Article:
We're All Unique Snowflakes: How To Give Effective Feedback

by Anita Bowness | Posted | Performance Management

We're All Unique Snowflakes: How To Give Effective Feedback

Despite what you may have heard in Fight Club, you are a unique snowflake. We all are. Some of us are loud and brash with an ego to defend, while some of us are hyper-analytical with a dialed-in focus.

When building performance management plans, it's important to consider different personality types as you plan your approach to giving feedback. One of the greatest benefits of giving employee feedback is the improved behavior. But that only occurs if the employee receives the feedback well and then acts on it. And, since we're all unique snowflakes, we don't all take feedback the same way.

This holiday season, let's consider all the unique snowflakes (AKA, people) you work with, and more importantly, how to give them feedback.

Keep in mind that these personality types are not absolute (more on that later).

Giving feedback to dominant personalities

Dominant types can be both the easiest and the hardest to give feedback to. On one hand, they're extroverted, thick-skinned and vocal, which can make it easier to give them feedback. On the other hand, people with such personalities don't like being micro-managed. They care less about process and more about the end-result, so the way you give them feedback is very important.

With dominant types, be brief and to the point. After all, they can take it. But don't get too specific in your feedback; guide them towards the solution to the problem. They'll feel more ownership of the new behavior.

Giving feedback to influencer personalities

These are your quintessential people-people. They are social, highly empathetic and read body language fluently. They get their energy from being around others and love working in teams. Overall, these people are optimistic and usually bring the most energy to any room they're in.

When giving feedback to influencers, it's best to recognize positive behavior publicly but keep the constructive feedback private. Influencer types seek approval, so it's best to let them work on themselves privately and show their accomplishments to the group. You should also approach them in a friendly, informal manner whenever giving feedback, but make sure to record written details for them to review at a later time.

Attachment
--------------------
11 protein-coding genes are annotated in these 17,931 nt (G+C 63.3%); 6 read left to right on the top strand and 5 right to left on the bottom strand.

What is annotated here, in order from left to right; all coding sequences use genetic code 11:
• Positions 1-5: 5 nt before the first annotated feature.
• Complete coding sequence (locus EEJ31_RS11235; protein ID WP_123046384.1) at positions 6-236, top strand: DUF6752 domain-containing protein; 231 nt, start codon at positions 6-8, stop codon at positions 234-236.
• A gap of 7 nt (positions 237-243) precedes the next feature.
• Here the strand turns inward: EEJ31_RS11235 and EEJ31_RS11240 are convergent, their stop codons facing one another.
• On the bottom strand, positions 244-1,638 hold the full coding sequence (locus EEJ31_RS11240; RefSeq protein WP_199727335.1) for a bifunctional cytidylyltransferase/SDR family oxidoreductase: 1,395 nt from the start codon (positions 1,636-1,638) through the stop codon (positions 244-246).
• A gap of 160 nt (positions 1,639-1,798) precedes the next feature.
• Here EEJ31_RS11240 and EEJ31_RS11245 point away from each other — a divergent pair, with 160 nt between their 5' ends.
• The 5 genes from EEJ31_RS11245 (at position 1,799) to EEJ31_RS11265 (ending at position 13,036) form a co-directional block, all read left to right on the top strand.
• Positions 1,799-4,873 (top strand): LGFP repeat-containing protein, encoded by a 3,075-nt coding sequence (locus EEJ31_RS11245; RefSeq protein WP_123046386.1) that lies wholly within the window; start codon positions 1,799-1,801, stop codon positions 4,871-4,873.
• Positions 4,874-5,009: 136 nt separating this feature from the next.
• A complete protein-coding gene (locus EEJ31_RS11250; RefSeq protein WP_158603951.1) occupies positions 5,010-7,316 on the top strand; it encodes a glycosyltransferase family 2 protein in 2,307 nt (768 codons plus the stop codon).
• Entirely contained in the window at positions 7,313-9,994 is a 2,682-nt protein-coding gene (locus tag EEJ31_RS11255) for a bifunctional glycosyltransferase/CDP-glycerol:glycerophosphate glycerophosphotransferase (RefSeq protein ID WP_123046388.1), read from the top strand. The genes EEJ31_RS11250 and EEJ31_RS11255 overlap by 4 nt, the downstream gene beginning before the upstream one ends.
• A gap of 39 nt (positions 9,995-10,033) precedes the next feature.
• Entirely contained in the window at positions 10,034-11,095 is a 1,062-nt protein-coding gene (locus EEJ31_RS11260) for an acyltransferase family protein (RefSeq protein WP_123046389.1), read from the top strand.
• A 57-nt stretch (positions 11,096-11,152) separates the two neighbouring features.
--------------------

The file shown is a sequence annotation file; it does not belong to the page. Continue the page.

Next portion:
Giving feedback to steady personalities

Ah, good ol' reliable. People with a steady personality like things to be status-quo. They enjoy routine, tradition and predictability. They're logical and systematic, tolerant and fair. They may not enjoy working in teams as much as the previous two types, but they're definitely capable of functioning in a group environment. They'll just be a little quieter and listen thoughtfully.

There's a very simple way to communicate feedback to the steady people you know: tell them how you want them to change and they'll do it. Simple as that. They may adapt slowly to the change, and that's fine. Give them the time and space to make the change because once they do, they'll be your rock.

Giving feedback to conscientious personalities

Conscientious, analytical types can be a huge value to a team. They are detail-oriented, logical introverts that are great at maintaining standards and using caution when making important decisions. Their conservative nature gets positive results without taking big risks, but this can sometimes limit their creativity.

Conscientious snowflakes are less receptive to criticism, so it's important to structure your constructive feedback to sound more like instruction than feedback. Conscientious types have a "do it right" mindset, so play off that by simply telling them what "doing it right" looks like.

Diving into the personality

Now, like I mentioned earlier, these personality types are not absolute. If they were, we wouldn't all be unique snowflakes. Instead, think of them as parts of a whole. Someone might be 80% dominant and 20% steady. Another might be 40% influencer and 60% conscientious. So, tweak your feedback approach accordingly. Think about what aspects of each personality type apply to them and adapt your approach to make the feedback more effective.

Your turn: Are there any other personality types you have tricks for giving effective feedback? Let us know in the comment sections below!

Employee Feedback And Coaching Templates

Want more help giving employees great feedback? Use these templates as a starting point!

Give Great Feedback
Cover of the book
Cover of the book

Employee Feedback And Coaching Templates

Want more help giving employees great feedback? Use these templates as a starting point!

Give Great Feedback

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